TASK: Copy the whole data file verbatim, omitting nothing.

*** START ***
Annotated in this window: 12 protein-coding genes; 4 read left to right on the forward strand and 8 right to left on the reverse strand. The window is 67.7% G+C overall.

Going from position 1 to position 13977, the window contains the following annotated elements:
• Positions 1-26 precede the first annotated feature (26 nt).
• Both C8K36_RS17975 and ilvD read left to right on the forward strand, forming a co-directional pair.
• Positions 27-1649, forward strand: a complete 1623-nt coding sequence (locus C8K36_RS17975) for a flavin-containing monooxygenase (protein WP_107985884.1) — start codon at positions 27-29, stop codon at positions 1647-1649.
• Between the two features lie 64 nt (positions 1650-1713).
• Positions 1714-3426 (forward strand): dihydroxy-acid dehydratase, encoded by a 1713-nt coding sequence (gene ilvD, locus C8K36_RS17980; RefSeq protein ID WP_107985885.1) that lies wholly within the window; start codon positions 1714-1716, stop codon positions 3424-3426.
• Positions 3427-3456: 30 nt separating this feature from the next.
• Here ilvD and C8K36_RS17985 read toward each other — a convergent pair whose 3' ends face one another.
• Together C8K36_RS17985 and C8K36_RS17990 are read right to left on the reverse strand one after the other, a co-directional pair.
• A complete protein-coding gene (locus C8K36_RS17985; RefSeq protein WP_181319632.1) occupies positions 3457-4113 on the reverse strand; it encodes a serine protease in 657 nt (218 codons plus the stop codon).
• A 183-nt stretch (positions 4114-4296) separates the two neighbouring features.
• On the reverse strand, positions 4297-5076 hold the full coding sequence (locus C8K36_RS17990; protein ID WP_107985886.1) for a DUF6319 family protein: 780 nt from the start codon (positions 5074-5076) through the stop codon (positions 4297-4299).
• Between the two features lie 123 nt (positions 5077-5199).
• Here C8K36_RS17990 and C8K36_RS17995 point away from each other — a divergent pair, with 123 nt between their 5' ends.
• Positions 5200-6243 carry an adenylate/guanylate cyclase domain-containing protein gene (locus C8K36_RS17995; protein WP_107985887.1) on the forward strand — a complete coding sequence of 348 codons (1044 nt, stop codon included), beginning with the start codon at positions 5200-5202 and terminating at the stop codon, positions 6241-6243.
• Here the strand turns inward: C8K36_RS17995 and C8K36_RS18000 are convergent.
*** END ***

Annotated in this window: 12 protein-coding genes; 4 read left to right on the forward strand and 8 right to left on the reverse strand. The window is 67.7% G+C overall.

Going from position 1 to position 13977, the window contains the following annotated elements:
• Positions 1-26 precede the first annotated feature (26 nt).
• Both C8K36_RS17975 and ilvD read left to right on the forward strand, forming a co-directional pair.
• Positions 27-1649, forward strand: a complete 1623-nt coding sequence (locus C8K36_RS17975) for a flavin-containing monooxygenase (protein WP_107985884.1) — start codon at positions 27-29, stop codon at positions 1647-1649.
• Between the two features lie 64 nt (positions 1650-1713).
• Positions 1714-3426 (forward strand): dihydroxy-acid dehydratase, encoded by a 1713-nt coding sequence (gene ilvD, locus C8K36_RS17980; RefSeq protein ID WP_107985885.1) that lies wholly within the window; start codon positions 1714-1716, stop codon positions 3424-3426.
• Positions 3427-3456: 30 nt separating this feature from the next.
• Here ilvD and C8K36_RS17985 read toward each other — a convergent pair whose 3' ends face one another.
• Together C8K36_RS17985 and C8K36_RS17990 are read right to left on the reverse strand one after the other, a co-directional pair.
• A complete protein-coding gene (locus C8K36_RS17985; RefSeq protein WP_181319632.1) occupies positions 3457-4113 on the reverse strand; it encodes a serine protease in 657 nt (218 codons plus the stop codon).
• A 183-nt stretch (positions 4114-4296) separates the two neighbouring features.
• On the reverse strand, positions 4297-5076 hold the full coding sequence (locus C8K36_RS17990; protein ID WP_107985886.1) for a DUF6319 family protein: 780 nt from the start codon (positions 5074-5076) through the stop codon (positions 4297-4299).
• Between the two features lie 123 nt (positions 5077-5199).
• Here C8K36_RS17990 and C8K36_RS17995 point away from each other — a divergent pair, with 123 nt between their 5' ends.
• Positions 5200-6243 carry an adenylate/guanylate cyclase domain-containing protein gene (locus C8K36_RS17995; protein WP_107985887.1) on the forward strand — a complete coding sequence of 348 codons (1044 nt, stop codon included), beginning with the start codon at positions 5200-5202 and terminating at the stop codon, positions 6241-6243.
• Here the strand turns inward: C8K36_RS17995 and C8K36_RS18000 are convergent.